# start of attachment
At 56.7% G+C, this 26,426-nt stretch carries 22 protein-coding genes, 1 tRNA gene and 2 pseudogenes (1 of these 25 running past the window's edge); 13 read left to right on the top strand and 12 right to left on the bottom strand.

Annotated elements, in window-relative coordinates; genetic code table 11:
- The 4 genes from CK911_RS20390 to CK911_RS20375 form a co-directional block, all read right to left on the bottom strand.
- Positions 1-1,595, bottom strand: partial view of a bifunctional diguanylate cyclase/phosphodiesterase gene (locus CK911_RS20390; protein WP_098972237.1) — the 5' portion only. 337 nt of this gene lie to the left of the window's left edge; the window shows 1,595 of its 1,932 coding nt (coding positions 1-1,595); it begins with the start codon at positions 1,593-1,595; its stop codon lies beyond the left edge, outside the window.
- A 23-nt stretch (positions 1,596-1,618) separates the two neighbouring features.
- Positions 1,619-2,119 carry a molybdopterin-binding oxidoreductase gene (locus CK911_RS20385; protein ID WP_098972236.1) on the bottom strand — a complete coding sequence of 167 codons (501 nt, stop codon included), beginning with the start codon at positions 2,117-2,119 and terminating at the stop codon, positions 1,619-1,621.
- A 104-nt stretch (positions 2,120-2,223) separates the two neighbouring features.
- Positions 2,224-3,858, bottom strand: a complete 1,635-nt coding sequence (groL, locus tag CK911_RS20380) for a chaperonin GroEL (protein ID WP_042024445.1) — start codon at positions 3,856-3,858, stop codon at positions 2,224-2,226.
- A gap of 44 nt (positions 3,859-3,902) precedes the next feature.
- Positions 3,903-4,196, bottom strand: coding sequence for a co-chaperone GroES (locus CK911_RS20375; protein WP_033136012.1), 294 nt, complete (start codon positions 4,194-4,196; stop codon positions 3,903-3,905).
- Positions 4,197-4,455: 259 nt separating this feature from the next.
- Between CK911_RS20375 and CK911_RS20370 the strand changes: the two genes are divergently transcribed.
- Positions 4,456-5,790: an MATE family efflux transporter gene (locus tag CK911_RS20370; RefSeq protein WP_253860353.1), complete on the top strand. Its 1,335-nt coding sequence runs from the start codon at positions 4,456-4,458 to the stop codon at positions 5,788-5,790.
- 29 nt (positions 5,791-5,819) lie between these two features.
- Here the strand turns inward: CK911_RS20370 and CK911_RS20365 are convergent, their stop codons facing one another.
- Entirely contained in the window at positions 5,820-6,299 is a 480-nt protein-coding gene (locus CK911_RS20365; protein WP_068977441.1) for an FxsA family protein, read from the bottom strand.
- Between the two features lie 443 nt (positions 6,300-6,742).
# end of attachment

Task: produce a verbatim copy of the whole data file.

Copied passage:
At 56.7% G+C, this 26,426-nt stretch carries 22 protein-coding genes, 1 tRNA gene and 2 pseudogenes (1 of these 25 running past the window's edge); 13 read left to right on the top strand and 12 right to left on the bottom strand.

Annotated elements, in window-relative coordinates; genetic code table 11:
- The 4 genes from CK911_RS20390 to CK911_RS20375 form a co-directional block, all read right to left on the bottom strand.
- Positions 1-1,595, bottom strand: partial view of a bifunctional diguanylate cyclase/phosphodiesterase gene (locus CK911_RS20390; protein WP_098972237.1) — the 5' portion only. 337 nt of this gene lie to the left of the window's left edge; the window shows 1,595 of its 1,932 coding nt (coding positions 1-1,595); it begins with the start codon at positions 1,593-1,595; its stop codon lies beyond the left edge, outside the window.
- A 23-nt stretch (positions 1,596-1,618) separates the two neighbouring features.
- Positions 1,619-2,119 carry a molybdopterin-binding oxidoreductase gene (locus CK911_RS20385; protein ID WP_098972236.1) on the bottom strand — a complete coding sequence of 167 codons (501 nt, stop codon included), beginning with the start codon at positions 2,117-2,119 and terminating at the stop codon, positions 1,619-1,621.
- A 104-nt stretch (positions 2,120-2,223) separates the two neighbouring features.
- Positions 2,224-3,858, bottom strand: a complete 1,635-nt coding sequence (groL, locus tag CK911_RS20380) for a chaperonin GroEL (protein ID WP_042024445.1) — start codon at positions 3,856-3,858, stop codon at positions 2,224-2,226.
- A gap of 44 nt (positions 3,859-3,902) precedes the next feature.
- Positions 3,903-4,196, bottom strand: coding sequence for a co-chaperone GroES (locus CK911_RS20375; protein WP_033136012.1), 294 nt, complete (start codon positions 4,194-4,196; stop codon positions 3,903-3,905).
- Positions 4,197-4,455: 259 nt separating this feature from the next.
- Between CK911_RS20375 and CK911_RS20370 the strand changes: the two genes are divergently transcribed.
- Positions 4,456-5,790: an MATE family efflux transporter gene (locus tag CK911_RS20370; RefSeq protein WP_253860353.1), complete on the top strand. Its 1,335-nt coding sequence runs from the start codon at positions 4,456-4,458 to the stop codon at positions 5,788-5,790.
- 29 nt (positions 5,791-5,819) lie between these two features.
- Here the strand turns inward: CK911_RS20370 and CK911_RS20365 are convergent, their stop codons facing one another.
- Entirely contained in the window at positions 5,820-6,299 is a 480-nt protein-coding gene (locus CK911_RS20365; protein WP_068977441.1) for an FxsA family protein, read from the bottom strand.
- Between the two features lie 443 nt (positions 6,300-6,742).